Digging Deeper: Representing Gypsy, Roma and Travelling Communities in Rural Museums

Speaker Session with Q&A

Friday 13 May 3.00-4:15pm

Book here: https://ddrepresentinggrtcommunities.eventbrite.co.uk

Rural Life Living Museum, Surrey

Gypsies are England’s oldest minority: marginalised but never invisible. That’s a challenge for museum displays, because although non-Gypsies have been representing the Romany for centuries, this was very different from the way that people in the community portray themselves. The outside view treats Gypsies as anonymous stock figures in a landscape, through paintings and literature: Gypsy memory is close-up, personal, and relies on traditions like storytelling and song which do not translate easily into the museum environment. Gypsy archives are oral and disconnected. Non-Gypsy archives are abundant but hostile.

So what is a curator to do?

Jeremy will be looking at the kind of material likely to appear in local collections – postcards, village reminiscences, crafts – to see how they can be pulled out of anonymity into memory with the support of the community. A Traveller presence in museums is welcomed as validation for communities more often talked about than talking.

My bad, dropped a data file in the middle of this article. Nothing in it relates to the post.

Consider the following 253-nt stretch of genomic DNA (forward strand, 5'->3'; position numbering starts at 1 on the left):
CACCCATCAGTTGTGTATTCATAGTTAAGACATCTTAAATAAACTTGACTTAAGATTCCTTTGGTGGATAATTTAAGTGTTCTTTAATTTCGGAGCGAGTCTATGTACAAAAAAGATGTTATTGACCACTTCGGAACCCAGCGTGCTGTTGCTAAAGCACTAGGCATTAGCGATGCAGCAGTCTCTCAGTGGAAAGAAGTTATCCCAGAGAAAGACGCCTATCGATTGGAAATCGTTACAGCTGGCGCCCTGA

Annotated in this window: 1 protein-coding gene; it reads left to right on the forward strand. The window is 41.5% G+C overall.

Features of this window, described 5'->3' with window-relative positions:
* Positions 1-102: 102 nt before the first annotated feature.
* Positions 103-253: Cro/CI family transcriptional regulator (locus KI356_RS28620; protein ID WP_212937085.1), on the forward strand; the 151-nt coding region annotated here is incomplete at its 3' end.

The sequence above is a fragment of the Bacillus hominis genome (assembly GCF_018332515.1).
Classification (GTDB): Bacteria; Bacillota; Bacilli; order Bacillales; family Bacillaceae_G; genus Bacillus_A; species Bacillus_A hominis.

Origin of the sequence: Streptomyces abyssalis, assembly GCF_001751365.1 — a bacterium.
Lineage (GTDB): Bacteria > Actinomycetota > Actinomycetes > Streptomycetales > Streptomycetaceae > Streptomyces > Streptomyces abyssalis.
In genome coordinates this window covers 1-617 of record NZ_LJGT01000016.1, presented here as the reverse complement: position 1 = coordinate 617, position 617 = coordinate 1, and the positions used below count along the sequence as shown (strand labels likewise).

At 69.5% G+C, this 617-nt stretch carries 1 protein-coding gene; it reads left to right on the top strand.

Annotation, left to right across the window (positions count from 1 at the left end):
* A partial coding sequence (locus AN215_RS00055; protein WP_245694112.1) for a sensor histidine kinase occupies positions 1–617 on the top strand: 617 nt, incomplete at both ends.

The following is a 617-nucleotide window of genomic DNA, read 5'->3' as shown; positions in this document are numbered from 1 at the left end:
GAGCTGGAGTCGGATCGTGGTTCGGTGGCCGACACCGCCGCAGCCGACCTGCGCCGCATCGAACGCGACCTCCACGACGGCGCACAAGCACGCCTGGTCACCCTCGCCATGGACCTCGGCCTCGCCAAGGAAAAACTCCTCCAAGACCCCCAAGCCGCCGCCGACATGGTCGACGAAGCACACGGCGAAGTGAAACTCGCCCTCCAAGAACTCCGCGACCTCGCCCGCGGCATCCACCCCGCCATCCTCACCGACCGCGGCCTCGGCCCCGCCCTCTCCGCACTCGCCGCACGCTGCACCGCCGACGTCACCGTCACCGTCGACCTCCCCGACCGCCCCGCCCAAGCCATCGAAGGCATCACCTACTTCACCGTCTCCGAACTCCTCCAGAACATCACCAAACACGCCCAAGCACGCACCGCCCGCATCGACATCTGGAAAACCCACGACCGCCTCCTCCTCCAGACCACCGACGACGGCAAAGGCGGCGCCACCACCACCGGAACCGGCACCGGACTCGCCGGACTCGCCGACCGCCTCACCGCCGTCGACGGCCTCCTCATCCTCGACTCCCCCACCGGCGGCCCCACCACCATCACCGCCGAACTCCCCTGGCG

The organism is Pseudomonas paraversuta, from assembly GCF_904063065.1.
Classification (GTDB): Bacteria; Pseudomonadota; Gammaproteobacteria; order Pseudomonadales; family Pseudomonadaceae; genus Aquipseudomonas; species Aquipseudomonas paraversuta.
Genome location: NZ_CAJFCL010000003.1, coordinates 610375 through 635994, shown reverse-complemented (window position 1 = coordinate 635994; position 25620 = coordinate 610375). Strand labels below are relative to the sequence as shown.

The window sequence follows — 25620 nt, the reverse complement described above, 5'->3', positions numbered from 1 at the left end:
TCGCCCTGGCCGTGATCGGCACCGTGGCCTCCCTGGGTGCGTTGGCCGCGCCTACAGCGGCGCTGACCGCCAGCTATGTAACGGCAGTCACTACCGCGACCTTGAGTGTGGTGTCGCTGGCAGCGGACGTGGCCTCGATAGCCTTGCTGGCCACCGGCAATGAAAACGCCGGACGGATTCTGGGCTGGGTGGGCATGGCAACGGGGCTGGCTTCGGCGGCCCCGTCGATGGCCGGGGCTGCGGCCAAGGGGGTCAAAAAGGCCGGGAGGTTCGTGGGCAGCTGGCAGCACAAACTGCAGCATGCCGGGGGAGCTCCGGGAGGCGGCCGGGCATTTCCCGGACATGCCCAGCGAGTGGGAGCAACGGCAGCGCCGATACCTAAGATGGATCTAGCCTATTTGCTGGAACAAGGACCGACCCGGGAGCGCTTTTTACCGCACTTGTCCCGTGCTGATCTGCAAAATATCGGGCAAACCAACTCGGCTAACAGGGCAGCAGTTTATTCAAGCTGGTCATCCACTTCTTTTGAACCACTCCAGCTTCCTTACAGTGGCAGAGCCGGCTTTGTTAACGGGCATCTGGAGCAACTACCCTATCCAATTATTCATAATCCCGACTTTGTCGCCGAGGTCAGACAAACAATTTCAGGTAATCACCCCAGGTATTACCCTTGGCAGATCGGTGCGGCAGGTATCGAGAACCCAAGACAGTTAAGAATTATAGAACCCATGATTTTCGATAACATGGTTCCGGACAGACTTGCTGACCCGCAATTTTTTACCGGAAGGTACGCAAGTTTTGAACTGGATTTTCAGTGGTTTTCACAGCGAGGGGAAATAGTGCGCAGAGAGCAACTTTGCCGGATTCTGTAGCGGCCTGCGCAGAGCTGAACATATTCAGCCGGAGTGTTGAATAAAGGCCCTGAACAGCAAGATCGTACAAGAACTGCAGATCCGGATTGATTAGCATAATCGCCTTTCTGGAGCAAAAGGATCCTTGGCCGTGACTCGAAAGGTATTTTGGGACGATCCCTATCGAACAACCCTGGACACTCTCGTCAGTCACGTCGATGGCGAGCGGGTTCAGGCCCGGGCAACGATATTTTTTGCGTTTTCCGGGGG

This session is hosted by Rachael Thomas, curator and conservator, based in Inverness.

Jeremy Harte is curator of Bourne Hall Museum at Epsom and Ewell, where he has been researching and presenting Gypsy history for twenty years. He is co-organiser of Roma Gypsy Traveller History Month in Surrey, sits on the committee of the Romany and Traveller Family History Society, and has worked with community leaders to create the Surrey Gypsy Archive. He worked on the international Roma Routes project collating Romany material culture in museums. His history Travellers Through Time is the fruit of a project to present an honest portrait of Gypsy history from the inside. He can be found on Epsom Downs each June, enthusiastically buying whatever everyone else is buying. @FolkLoreSociety

Rachael Thomas is a museum curator and conservator, based in Inverness, who has worked with collections across the Highlands of Scotland. Most recently this has included time as Assistant Curator at Auchindrain Township in Argyll, and as Project Conservator during Gairloch Museum’s award-winning reinterpretation. Her areas of interest include the material culture of Scotland’s Gypsy/Travellers, and the interior decorations, fixtures and fittings of Scotland’s vernacular buildings. She is secretary of the Rural Museums Network. @rachaelthomasconservation